MeToo debate prevails at the opening of the Berlinale

MeToo debate prevails at the opening of the Berlinale

Carpet in opening ceremony was red, different from petition on the internet that asked that festival adopt the color black in solidarity with the victims of sexual abuse.

Film stars and activists took advantage of the opening of the Berlin Film Festival on Thursday (15) to support the #MeToo campaign against sexual harassment in the industry.

Replicas of the scandal of American producer Harvey Weinsteindominated the opening ceremony, which began with the presentation of “Isle of Dogs,” the second animated film by American Wes Anderson.

A petition on the Internet for the festival to put a black carpet instead of the traditional red in solidarity with victims of sexual abuse collected 21,000 signatures.

The carpet was red, but some stars chose to go dressed in black, such as at the Golden Globe in Hollywood.

German actress Anna Brueggemann has tweeted the #NobodysDoll hashtag to encourage the stars to switch from traditional high heels and short dresses to a more comfortable outfit.

However, the call had little echo. Known for her androgenic look, actress Tilda Swinton opted for a tuxedo.

American actor Bryan Cranston, one of the actors along with Swinton who lends his voice to Anderson’s film, was “very optimistic” with the #MeToo campaign. “Maybe we are at the dawn of a new society,” he told AFP.

“Isle of Dogs” chronicles the adventures of a boy, Atari, who seeks his faithful companion Spots, quarantined and a Japanese island due to an epidemic of canine influenza.

It is the fourth time Wes Anderson has been in the Golden Bear competition, which will be awarded on February 24 by the jury composed of, among others, Belgian actress Cecile de France, Spanish film historian Chema Prado and American producer Adele Romanski.

Accusations against Korean filmmaker

The first European festival since the outbreak of the scandal over Weinstein, which triggered a wave of accusations against other film personalities, the Berlinale had advanced that it will work to promote equality and respect for women in the industry.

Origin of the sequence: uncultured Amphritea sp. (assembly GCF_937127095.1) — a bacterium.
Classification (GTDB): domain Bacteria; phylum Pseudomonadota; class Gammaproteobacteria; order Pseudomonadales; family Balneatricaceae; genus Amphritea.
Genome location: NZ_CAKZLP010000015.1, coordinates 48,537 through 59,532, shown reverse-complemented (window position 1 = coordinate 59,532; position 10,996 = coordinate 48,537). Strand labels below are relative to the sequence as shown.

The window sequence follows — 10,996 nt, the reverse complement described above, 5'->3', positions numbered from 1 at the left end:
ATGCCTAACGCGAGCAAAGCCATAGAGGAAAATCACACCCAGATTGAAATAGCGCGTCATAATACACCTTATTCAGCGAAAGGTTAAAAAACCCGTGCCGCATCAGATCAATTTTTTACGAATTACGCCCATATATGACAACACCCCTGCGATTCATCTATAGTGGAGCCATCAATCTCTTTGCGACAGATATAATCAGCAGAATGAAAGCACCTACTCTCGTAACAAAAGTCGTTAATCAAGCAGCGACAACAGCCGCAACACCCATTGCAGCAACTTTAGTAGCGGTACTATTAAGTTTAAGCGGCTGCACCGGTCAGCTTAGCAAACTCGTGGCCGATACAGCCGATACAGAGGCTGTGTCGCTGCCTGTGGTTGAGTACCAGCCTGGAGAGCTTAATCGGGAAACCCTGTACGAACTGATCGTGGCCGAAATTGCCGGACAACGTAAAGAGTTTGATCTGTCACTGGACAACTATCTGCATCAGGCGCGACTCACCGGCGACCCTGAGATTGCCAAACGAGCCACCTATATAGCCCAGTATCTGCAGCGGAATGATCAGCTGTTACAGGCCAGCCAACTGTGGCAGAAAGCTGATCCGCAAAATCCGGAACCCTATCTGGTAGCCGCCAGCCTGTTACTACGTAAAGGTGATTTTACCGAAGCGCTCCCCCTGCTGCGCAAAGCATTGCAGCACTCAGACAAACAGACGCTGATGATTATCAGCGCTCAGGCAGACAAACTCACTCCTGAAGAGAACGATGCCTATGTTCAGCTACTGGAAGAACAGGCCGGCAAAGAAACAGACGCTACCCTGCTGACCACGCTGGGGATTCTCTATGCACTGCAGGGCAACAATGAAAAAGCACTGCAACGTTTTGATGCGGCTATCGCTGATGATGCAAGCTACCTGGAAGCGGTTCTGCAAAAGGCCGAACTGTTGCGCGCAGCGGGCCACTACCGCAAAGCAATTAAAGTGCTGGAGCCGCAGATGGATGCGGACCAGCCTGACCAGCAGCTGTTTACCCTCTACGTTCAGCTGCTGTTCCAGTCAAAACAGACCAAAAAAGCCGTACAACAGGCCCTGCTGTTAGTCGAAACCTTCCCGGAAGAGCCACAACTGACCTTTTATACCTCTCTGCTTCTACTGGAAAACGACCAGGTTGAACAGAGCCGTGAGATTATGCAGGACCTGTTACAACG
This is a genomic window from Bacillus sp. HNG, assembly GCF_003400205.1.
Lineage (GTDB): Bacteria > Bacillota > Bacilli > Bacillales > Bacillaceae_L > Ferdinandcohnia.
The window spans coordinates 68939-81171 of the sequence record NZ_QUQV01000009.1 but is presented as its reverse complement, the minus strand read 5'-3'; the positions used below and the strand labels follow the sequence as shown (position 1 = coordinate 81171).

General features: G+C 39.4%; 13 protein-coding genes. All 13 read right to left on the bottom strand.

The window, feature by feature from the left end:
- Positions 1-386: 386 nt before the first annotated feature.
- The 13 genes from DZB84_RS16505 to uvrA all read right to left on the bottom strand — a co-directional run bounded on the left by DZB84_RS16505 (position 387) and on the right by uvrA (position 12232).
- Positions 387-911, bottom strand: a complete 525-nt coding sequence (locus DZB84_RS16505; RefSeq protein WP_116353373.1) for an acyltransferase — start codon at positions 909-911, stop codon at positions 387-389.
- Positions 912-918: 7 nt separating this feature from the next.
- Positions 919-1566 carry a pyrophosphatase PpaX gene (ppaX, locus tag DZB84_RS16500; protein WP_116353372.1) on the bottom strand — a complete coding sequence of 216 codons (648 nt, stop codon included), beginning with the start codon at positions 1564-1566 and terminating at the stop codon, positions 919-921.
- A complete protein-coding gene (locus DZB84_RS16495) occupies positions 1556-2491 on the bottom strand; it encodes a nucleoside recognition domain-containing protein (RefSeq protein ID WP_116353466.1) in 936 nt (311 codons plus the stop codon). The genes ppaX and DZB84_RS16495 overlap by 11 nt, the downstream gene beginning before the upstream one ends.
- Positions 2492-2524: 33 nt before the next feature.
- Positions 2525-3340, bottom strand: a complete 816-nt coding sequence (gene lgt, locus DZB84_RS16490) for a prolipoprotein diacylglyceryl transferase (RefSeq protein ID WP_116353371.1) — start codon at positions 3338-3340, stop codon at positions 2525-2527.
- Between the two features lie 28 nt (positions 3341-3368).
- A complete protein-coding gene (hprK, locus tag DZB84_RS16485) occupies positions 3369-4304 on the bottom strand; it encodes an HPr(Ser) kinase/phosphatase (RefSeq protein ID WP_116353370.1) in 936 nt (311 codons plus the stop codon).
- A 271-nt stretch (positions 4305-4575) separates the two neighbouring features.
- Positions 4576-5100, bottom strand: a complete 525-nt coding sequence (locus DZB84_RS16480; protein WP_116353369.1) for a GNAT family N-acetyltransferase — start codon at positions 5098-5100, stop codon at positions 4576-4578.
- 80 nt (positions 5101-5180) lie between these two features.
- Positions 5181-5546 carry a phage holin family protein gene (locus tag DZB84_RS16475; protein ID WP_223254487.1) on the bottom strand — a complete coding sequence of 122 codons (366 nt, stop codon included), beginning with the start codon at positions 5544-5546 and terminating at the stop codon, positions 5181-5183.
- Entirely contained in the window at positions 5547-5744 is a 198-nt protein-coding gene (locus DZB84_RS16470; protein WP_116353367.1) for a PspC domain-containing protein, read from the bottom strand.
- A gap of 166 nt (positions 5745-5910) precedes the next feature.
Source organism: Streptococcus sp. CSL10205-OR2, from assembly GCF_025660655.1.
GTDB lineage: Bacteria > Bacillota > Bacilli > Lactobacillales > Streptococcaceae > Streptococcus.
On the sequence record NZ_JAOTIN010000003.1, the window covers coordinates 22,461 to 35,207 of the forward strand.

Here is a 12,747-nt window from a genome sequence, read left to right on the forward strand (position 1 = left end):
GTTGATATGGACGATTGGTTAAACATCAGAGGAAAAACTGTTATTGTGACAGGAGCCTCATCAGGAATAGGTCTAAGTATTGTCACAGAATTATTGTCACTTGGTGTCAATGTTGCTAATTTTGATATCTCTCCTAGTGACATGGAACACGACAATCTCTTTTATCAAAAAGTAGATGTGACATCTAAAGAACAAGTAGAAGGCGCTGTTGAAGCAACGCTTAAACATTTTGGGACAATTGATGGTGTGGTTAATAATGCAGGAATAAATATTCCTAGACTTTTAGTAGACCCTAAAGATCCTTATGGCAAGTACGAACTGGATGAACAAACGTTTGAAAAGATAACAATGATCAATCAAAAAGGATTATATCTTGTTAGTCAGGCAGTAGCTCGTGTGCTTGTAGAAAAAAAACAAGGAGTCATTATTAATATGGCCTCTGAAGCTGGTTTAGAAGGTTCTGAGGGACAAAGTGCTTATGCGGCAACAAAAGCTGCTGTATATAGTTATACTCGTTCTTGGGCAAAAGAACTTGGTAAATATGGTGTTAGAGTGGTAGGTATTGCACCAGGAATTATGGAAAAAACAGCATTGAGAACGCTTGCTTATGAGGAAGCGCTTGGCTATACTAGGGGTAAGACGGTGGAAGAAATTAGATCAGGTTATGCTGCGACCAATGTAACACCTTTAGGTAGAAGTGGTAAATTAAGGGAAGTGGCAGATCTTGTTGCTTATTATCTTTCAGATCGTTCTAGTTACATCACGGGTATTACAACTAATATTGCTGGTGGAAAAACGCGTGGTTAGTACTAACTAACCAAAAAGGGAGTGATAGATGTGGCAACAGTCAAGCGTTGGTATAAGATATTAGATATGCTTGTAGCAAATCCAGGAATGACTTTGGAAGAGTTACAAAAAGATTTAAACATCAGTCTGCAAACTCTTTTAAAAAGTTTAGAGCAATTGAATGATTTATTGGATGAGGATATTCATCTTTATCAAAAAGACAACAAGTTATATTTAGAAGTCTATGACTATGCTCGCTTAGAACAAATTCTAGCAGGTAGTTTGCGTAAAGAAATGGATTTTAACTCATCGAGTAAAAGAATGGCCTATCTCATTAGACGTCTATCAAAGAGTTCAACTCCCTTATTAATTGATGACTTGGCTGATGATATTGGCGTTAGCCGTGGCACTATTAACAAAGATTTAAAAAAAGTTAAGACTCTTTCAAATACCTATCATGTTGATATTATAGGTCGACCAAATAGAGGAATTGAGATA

On Thursday, German director Tom Tykwer, chairman of a joint jury that will select from 19 productions the next Golden Bear, asked that the debate “not be fed artificially (by the sensationalist means) nor be silent by anyone” .

Festival director Dieter Kosslick has announced that he has discarded films that had directors, actors or production people who were the target of credible allegations of sexual abuse.

But on the eve of the festival’s opening, a South Korean actress, who asked for anonymity, criticized the Berlinale for having invited filmmaker Kim Ki-Duk and her film “Human, Space, Time, and Human.” She accused the director of assault and forced her to shoot impromptu sex scenes while working on one of her films.

Kosslick told AFP he did not veto Kim because some allegations of sexual harassment filed by the same actress against the filmmaker were rejected for lack of evidence, adding that he was waiting for more information.

On Thursday, more than 100 South Korean civil society groups issued a communiqué denouncing an “unjust reality, in which the harasser is working and being received everywhere as if there was nothing, while the victim (. ..) is being isolated and marginalized “.

Two Latin American films in dispute

Around 400 films will be shown in Berlin over 11 days. The Mexican Alonso Ruizpalacios (“Güeros”) competes with “Museo”, carried out by Gael García Bernal and Leonardo Ortizgris, on the spectacular assault on the National Museum of Anthropology of Mexico City executed by two students in 1985.

“Las heederas”, the first feature by Paraguayan Marcelo Martinessi, tells the story of a couple of women facing economic difficulties.

Gus van Sant will present “Do not worry, he will not get far on foot”, in which Joaquin Phoenix lives a quadriplegic alcoholic.

“Damsel”, featured as a feminist Westerner, will star Robert Pattinson and Mia Wasikowska.

Outside the competition, Brazilian Jose Padilha will present “7 days at Entebbe,” a British and American co-production of the Israeli operation to free the hostages of an airplane seized by the Palestine Liberation Organization (PLO) in 1976.

Also notable is the production of the Spanish Isabel Coixet “La biblioteca”, which this month took three Goya Awards; and “Viaje a los fumigados,” by the Argentinean Fernando Solanas, who denounces the harmful effects of the agricultural industry on the environment and health.


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